Attorney General Steve Marshall faces former Attorney General Troy King in the GOP runoff for attorney general.

If you want to catch a shark, Alabama has the place for you.

The state conservation agency says it's expanding a program to allow shark fishing off the pier at Gulf State Park at Gulf Shores.

The department is setting aside eight dates for overnight shark fishing at the pier starting July 8. While the end of the pier will be closed for only people who are going after sharks, the rest of the pier will remain open as normal.

4th of July Pet Safety

Jun 30, 2018
petfinder.com

We love to include our pets in our celebrations, but this is one time they might be better off at home.  Loud, noisy fireworks are not fun for your furry friend.  Add the summer heat and the dangers in some of the holiday foods, and including your pet might not be the best choice.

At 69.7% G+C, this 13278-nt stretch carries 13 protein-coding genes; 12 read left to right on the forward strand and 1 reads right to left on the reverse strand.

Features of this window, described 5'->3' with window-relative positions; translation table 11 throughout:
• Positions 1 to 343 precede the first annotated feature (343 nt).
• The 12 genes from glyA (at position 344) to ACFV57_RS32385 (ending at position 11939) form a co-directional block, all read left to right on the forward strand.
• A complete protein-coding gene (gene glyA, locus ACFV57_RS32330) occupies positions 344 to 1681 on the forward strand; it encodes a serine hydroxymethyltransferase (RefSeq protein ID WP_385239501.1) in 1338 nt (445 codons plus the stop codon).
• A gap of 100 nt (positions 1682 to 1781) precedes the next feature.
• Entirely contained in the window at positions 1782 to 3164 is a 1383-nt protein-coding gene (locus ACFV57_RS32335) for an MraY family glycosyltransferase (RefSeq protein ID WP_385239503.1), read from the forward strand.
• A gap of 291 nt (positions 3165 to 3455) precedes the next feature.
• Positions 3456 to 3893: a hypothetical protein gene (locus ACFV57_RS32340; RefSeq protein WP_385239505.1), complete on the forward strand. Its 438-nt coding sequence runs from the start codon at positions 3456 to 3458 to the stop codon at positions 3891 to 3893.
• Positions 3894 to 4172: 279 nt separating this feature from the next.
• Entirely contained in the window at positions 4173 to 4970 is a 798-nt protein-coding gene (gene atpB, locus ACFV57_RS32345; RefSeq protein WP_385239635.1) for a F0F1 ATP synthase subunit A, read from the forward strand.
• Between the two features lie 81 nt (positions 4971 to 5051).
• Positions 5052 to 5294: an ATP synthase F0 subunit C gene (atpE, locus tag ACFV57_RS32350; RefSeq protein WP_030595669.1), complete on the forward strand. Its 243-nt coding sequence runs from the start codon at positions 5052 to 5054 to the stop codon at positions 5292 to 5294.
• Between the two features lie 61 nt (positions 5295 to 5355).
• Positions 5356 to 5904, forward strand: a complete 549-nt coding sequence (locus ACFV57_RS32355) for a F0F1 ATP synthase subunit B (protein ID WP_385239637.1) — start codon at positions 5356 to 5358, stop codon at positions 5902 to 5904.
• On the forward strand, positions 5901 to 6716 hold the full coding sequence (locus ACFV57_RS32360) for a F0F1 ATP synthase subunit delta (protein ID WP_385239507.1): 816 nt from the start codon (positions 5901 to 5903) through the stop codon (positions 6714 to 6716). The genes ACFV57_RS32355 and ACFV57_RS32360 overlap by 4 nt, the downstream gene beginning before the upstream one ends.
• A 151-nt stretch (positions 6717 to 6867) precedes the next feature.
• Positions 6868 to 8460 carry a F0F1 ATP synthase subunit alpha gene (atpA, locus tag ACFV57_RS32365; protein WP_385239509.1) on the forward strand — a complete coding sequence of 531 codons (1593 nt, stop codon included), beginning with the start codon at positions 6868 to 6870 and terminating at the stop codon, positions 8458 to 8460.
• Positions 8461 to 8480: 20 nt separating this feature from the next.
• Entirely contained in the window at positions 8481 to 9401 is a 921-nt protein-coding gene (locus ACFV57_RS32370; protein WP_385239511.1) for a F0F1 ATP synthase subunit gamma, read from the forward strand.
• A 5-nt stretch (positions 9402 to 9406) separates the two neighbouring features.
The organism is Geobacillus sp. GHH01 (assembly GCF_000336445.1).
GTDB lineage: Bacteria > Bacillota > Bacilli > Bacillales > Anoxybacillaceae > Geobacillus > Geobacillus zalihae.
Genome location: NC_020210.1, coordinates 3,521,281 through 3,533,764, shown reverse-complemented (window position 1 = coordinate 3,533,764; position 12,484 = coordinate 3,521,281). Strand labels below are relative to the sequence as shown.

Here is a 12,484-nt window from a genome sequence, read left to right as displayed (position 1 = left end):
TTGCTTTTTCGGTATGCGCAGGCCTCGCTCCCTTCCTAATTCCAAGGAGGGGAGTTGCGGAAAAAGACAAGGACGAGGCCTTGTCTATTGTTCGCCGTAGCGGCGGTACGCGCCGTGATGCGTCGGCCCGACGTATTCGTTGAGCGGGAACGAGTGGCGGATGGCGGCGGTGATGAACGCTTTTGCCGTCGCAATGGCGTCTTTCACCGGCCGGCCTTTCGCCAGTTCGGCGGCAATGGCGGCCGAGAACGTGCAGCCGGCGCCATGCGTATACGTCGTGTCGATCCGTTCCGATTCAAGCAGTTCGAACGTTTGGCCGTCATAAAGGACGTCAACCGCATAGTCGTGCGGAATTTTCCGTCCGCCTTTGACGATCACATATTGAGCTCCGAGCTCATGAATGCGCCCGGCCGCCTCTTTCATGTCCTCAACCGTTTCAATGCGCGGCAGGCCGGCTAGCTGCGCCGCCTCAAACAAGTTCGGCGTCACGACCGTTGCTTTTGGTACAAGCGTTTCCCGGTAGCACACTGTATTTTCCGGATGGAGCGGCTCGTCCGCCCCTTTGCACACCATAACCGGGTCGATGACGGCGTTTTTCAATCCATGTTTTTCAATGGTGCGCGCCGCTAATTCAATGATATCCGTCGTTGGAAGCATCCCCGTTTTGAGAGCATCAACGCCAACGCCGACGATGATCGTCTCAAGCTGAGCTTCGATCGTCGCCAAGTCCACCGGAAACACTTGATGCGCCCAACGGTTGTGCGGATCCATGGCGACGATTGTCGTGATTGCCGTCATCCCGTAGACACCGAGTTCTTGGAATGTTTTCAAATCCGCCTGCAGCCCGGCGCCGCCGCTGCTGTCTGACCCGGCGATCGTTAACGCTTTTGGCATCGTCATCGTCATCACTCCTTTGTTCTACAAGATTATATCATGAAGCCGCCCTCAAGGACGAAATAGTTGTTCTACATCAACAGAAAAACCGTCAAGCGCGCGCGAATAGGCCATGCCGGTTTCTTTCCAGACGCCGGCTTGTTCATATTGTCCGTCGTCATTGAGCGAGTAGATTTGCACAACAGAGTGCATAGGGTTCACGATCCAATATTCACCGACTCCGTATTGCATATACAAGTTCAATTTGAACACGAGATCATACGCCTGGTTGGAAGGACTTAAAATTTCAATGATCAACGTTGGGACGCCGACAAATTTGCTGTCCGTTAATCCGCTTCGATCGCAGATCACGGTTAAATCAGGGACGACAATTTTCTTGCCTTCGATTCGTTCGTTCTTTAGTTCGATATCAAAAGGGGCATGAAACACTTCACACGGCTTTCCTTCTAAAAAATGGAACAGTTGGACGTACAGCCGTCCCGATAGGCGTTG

Alabama Power says over fifty thousand of its customers are waking up in the dark this morning (as of 8 am) following a line of strong thunderstorms. The system pushed through Alabama downing trees and power lines. WHNT-TV reported that a seventy -year-old woman is in critical condition after being struck by lightning. Lineville Police told reporters they had a fatality, but didn’t provide details. Severe thunderstorm warnings were issued for multiple Alabama counties as the storms, with winds as high as sixty miles per hour, swept through the state.  

Alabama Department of Archives and History

As part of our way of looking at Alabama’s bicentennial we’re taking a looking at each of Alabama’s past capitals. The second capital we’re looking at holds that title with a little controversy.